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Monday, 19 January 2015

Text for 2015 - St John's Seven Kings

Most of the Bible was originally written to those living in an agrarian society, people familiar with working the land, managing livestock, and raising crops. Many of Jesus’ parables involve the farming life. Not surprisingly, then, the Bible contains many references to sowing and reaping.

At the beginning of a New Year we can look forward to the seedtime in the Spring, when the earth is warm enough and moist enough from the early rains to best guarantee the "sprouting" of the seed once it is planted in the ground, and also to the Harvest, when we reap what has been sown. The Bible encourages us, when it comes to our giving, that the more seed that is planted, the more fruit will be harvested. In other words, those who sow generously will reap more than those who don’t. But Jesus also speaks of multiplication; of seed sown that brings forth “a hundred, sixty or thirty times what was sown.” A single grain produces many grains, the smallest seed grows into the largest tree, and the seeds which fell in good soil bore one hundred grains each. We are to sow generously and trust to God to bring about the multiplication.

Jesus said in Matthew 17. 20, “if you have faith as a mustard seed, you will say to this mountain, ‘Move from here to there,’ and it will move; and nothing will be impossible for you.” When we face a lack of harvest, and that is what the mountain here represents, our first reaction is often to look at the lack. We think about the lack, rehearse the lack, talk about the lack, sometimes at great length. Jesus says, in effect, ‘don’t start with the lack, instead start with the seed. Imagine a farmer needs a thousand bushels of corn. He does not start with what he doesn’t have. He starts by sowing seed in the field, because the corn he wants will grow from the seed he plants.

When we face a lack of harvest in some area of life, instead of first trying to deal with the lack, consider first planting the seed. If, for example, we were lacking friendship would it help to lament the fact of being alone? It would be much better to try planting a seed of a smile or a helping hand.

What is the seed that we plant? Jesus said that many of his parables involving sowing and reaping were told to show us what the Kingdom of God is like. The most famous of his parables involving sowing and reaping is the Parable of the Sower in which Jesus identifies the seed as being the word of God. This is usually interpreted as meaning either the Bible or the Gospel but, if we take account of our Bible reading tonight where Jesus identifies himself as the seed, we can see that this also makes sense of the Parable of the Sower too as John 1 tells us that Jesus is the Word of God. On this basis God the Father is the farmer who sows Jesus, his Son, into the world as the seed which is buried before bringing into being the Kingdom of God. So what is sown is life; the life of Jesus.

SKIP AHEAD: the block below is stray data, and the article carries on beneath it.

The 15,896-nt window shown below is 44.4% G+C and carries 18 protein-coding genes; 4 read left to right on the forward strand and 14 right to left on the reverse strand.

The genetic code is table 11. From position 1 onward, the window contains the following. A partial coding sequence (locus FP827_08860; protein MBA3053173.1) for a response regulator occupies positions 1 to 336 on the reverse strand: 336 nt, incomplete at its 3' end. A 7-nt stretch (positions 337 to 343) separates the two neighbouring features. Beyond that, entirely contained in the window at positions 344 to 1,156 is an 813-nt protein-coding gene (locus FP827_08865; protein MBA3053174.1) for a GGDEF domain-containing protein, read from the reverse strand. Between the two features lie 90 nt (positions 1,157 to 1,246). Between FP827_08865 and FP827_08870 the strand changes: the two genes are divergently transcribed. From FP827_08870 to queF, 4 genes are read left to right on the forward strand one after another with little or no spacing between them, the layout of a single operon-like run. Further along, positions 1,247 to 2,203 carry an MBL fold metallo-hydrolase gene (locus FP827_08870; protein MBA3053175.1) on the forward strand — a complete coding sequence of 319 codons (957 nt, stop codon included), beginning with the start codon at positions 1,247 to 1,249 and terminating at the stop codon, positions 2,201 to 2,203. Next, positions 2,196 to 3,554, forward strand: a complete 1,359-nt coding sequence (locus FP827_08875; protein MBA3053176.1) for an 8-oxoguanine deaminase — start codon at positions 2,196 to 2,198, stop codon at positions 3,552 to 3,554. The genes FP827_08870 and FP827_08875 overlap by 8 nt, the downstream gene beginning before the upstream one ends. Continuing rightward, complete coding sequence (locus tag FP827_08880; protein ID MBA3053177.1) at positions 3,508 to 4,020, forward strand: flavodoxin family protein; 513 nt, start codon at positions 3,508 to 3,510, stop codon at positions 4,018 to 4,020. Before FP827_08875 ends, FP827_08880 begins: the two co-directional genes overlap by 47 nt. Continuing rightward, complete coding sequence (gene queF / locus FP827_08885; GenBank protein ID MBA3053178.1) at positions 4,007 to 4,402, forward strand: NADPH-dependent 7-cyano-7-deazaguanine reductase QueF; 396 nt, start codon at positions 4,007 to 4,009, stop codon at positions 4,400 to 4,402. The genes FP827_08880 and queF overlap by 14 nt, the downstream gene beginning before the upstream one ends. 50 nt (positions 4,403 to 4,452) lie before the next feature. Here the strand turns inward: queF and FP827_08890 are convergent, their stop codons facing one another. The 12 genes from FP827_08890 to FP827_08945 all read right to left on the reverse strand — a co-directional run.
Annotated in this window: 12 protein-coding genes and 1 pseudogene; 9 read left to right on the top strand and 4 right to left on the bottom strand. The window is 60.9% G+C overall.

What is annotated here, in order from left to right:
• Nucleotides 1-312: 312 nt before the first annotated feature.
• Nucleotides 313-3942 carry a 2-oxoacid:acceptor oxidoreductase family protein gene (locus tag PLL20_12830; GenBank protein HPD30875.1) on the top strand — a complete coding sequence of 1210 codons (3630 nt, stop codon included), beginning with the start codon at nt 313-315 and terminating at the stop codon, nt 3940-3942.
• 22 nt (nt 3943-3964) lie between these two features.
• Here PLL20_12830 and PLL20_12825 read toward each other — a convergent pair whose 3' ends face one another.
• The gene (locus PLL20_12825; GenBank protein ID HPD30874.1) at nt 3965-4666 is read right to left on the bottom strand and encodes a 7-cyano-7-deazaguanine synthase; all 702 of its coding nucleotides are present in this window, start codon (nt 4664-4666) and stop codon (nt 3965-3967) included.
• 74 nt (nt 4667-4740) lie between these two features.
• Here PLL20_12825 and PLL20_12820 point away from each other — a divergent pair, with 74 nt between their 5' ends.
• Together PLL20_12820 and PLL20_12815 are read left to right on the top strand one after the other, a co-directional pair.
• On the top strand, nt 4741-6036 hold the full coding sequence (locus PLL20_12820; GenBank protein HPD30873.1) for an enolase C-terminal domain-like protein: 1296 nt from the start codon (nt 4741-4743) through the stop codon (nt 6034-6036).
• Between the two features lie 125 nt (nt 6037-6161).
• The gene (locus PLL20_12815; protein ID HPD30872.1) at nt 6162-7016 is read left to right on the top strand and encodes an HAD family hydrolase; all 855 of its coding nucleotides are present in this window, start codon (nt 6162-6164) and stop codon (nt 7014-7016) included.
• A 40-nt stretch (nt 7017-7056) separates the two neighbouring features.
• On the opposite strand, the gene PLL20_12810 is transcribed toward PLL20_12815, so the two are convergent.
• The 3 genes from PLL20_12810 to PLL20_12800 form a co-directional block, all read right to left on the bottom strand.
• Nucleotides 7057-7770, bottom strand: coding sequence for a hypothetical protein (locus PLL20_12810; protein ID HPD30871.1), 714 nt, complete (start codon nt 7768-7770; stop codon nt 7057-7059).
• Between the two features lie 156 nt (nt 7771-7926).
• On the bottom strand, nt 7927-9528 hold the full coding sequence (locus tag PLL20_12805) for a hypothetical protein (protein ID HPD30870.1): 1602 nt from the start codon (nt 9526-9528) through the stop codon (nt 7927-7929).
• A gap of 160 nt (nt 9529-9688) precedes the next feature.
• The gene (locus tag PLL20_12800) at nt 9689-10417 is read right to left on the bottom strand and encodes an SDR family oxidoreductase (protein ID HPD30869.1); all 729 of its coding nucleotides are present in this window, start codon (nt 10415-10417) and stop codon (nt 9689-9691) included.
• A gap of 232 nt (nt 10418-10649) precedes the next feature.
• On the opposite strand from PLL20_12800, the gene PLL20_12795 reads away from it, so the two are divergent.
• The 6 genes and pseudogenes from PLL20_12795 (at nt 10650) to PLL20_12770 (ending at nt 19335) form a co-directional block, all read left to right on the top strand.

Jesus lived a life of generosity by living life for others and, ultimately, by dying for others. Jesus offered himself, his life, to come alive in hundreds and then in thousands and then in millions of others. But first he had to die and if we, his followers, are going to pass on his life then we too will have to learn the pattern of life through death. The Jesus way is what we are called to emulate. That is what we are to plant, the life of Jesus in the world, because it is what God the Father originally planted in order to bring the Kingdom of God into being. Sowing seeds of God in the world is not primarily about teachings or words, instead it is primarily about living life the Jesus way - the truth of being truly human as Jesus was truly human and thus at the same time truly God's.

So, the seed that we plant is our self; our life lived the Jesus way. Jesus lived a life of self-sacrifice, of service, and of love. That is what we should seek to sow, as generously as possible, through our lives. This is what Jesus says in verses which have been chosen as the Text for 2015 for St John's Seven Kings taken from John 12. 24 – 25: “Listen carefully: Unless a grain of wheat is buried in the ground, dead to the world, it is never any more than a grain of wheat. But if it is buried, it sprouts and reproduces itself many times over. In the same way, anyone who holds on to life just as it is destroys that life. But if you let it go, reckless in your love, you’ll have it forever, real and eternal.”


Bill Fay - Be Not So Fearful.

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